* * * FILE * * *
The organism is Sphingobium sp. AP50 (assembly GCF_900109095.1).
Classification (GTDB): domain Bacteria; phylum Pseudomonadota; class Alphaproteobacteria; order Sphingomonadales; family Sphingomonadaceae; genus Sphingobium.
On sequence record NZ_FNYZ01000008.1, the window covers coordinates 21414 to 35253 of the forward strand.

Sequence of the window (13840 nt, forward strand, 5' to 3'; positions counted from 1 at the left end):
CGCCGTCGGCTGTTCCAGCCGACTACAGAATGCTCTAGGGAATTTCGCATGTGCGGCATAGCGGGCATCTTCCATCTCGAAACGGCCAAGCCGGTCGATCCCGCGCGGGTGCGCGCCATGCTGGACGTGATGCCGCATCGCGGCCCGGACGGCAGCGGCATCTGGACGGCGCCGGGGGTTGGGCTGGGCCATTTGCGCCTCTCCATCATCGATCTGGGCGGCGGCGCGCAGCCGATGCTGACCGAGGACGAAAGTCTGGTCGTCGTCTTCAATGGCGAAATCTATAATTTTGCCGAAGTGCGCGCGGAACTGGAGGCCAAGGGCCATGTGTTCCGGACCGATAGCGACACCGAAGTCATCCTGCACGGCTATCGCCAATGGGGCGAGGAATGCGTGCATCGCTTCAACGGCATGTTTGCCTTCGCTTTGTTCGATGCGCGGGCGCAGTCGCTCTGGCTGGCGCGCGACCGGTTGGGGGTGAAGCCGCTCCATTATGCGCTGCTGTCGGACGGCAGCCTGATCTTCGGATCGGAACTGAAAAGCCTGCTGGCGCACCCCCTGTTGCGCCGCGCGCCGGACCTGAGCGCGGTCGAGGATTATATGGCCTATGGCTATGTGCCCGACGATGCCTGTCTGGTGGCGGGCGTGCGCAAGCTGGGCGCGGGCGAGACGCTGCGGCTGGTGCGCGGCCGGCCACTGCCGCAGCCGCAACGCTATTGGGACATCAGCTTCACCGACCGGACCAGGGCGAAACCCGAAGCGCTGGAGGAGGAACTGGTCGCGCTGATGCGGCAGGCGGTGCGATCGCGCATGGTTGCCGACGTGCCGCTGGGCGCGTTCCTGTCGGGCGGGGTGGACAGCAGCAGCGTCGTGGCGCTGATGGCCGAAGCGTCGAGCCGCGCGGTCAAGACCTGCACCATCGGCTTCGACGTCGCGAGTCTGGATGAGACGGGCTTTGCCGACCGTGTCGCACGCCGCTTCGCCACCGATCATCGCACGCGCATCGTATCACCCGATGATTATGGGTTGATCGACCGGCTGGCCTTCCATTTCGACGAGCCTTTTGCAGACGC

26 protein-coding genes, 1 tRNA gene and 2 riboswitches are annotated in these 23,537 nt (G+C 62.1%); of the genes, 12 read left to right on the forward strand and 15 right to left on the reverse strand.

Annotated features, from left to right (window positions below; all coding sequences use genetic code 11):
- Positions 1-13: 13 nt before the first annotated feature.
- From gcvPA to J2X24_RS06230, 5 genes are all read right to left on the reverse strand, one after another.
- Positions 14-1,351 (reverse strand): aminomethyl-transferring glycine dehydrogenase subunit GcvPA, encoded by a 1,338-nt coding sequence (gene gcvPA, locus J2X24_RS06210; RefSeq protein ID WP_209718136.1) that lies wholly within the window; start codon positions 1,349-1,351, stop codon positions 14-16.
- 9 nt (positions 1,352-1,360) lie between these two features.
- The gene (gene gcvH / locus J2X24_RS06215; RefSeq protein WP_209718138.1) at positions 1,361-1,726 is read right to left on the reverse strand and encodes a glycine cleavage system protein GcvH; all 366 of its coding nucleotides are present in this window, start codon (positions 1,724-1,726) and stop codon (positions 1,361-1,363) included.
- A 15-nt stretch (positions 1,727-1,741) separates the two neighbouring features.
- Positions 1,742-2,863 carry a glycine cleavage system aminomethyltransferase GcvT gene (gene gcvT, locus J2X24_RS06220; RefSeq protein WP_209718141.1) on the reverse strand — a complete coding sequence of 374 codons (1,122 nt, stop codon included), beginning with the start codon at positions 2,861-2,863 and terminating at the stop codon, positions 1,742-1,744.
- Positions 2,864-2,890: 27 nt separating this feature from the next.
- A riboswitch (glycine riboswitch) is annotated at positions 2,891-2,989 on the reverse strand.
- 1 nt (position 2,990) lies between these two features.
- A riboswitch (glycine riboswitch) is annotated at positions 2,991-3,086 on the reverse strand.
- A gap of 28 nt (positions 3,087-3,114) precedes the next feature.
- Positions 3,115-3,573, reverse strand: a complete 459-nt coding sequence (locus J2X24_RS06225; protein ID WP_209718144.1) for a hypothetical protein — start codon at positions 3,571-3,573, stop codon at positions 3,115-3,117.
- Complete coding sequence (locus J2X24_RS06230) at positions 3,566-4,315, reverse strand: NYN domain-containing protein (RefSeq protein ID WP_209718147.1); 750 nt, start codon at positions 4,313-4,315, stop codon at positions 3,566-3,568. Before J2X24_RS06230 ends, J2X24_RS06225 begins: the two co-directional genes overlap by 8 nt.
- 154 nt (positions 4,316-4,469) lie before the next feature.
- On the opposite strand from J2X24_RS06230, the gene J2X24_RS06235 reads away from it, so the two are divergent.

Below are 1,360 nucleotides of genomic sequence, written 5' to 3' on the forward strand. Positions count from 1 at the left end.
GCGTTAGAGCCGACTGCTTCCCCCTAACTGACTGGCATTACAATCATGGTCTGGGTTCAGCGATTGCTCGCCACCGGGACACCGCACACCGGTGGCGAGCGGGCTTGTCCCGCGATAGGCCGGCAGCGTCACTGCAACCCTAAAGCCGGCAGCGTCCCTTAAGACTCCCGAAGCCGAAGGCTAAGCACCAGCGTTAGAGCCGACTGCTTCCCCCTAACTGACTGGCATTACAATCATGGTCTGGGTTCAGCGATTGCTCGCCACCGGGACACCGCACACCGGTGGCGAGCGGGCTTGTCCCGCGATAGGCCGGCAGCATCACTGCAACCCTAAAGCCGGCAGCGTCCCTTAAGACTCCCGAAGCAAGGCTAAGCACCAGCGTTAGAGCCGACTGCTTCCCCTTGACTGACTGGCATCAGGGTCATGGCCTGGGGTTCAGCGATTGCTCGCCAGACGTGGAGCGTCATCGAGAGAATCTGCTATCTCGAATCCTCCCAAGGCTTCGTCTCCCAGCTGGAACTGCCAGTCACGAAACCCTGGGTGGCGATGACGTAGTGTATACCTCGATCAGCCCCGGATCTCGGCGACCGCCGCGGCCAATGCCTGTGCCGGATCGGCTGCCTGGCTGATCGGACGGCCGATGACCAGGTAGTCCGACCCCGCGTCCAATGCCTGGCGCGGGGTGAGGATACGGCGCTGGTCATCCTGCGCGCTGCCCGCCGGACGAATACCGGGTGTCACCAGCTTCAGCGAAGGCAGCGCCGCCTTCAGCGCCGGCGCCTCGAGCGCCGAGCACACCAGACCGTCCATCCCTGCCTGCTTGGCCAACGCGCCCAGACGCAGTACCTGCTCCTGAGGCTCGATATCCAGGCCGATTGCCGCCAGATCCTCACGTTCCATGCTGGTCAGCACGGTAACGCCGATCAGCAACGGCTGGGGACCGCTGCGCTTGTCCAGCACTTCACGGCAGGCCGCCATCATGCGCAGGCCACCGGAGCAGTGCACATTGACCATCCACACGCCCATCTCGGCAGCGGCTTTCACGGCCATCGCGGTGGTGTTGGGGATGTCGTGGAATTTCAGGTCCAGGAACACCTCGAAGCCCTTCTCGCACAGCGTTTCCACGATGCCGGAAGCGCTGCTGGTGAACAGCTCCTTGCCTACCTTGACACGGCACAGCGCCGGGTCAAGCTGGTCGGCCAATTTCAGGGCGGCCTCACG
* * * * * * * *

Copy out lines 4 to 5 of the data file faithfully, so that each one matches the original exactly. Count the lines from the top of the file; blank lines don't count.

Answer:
Sequence of the window (13840 nt, forward strand, 5' to 3'; positions counted from 1 at the left end):
CGCCGTCGGCTGTTCCAGCCGACTACAGAATGCTCTAGGGAATTTCGCATGTGCGGCATAGCGGGCATCTTCCATCTCGAAACGGCCAAGCCGGTCGATCCCGCGCGGGTGCGCGCCATGCTGGACGTGATGCCGCATCGCGGCCCGGACGGCAGCGGCATCTGGACGGCGCCGGGGGTTGGGCTGGGCCATTTGCGCCTCTCCATCATCGATCTGGGCGGCGGCGCGCAGCCGATGCTGACCGAGGACGAAAGTCTGGTCGTCGTCTTCAATGGCGAAATCTATAATTTTGCCGAAGTGCGCGCGGAACTGGAGGCCAAGGGCCATGTGTTCCGGACCGATAGCGACACCGAAGTCATCCTGCACGGCTATCGCCAATGGGGCGAGGAATGCGTGCATCGCTTCAACGGCATGTTTGCCTTCGCTTTGTTCGATGCGCGGGCGCAGTCGCTCTGGCTGGCGCGCGACCGGTTGGGGGTGAAGCCGCTCCATTATGCGCTGCTGTCGGACGGCAGCCTGATCTTCGGATCGGAACTGAAAAGCCTGCTGGCGCACCCCCTGTTGCGCCGCGCGCCGGACCTGAGCGCGGTCGAGGATTATATGGCCTATGGCTATGTGCCCGACGATGCCTGTCTGGTGGCGGGCGTGCGCAAGCTGGGCGCGGGCGAGACGCTGCGGCTGGTGCGCGGCCGGCCACTGCCGCAGCCGCAACGCTATTGGGACATCAGCTTCACCGACCGGACCAGGGCGAAACCCGAAGCGCTGGAGGAGGAACTGGTCGCGCTGATGCGGCAGGCGGTGCGATCGCGCATGGTTGCCGACGTGCCGCTGGGCGCGTTCCTGTCGGGCGGGGTGGACAGCAGCAGCGTCGTGGCGCTGATGGCCGAAGCGTCGAGCCGCGCGGTCAAGACCTGCACCATCGGCTTCGACGTCGCGAGTCTGGATGAGACGGGCTTTGCCGACCGTGTCGCACGCCGCTTCGCCACCGATCATCGCACGCGCATCGTATCACCCGATGATTATGGGTTGATCGACCGGCTGGCCTTCCATTTCGACGAGCCTTTTGCAGACGC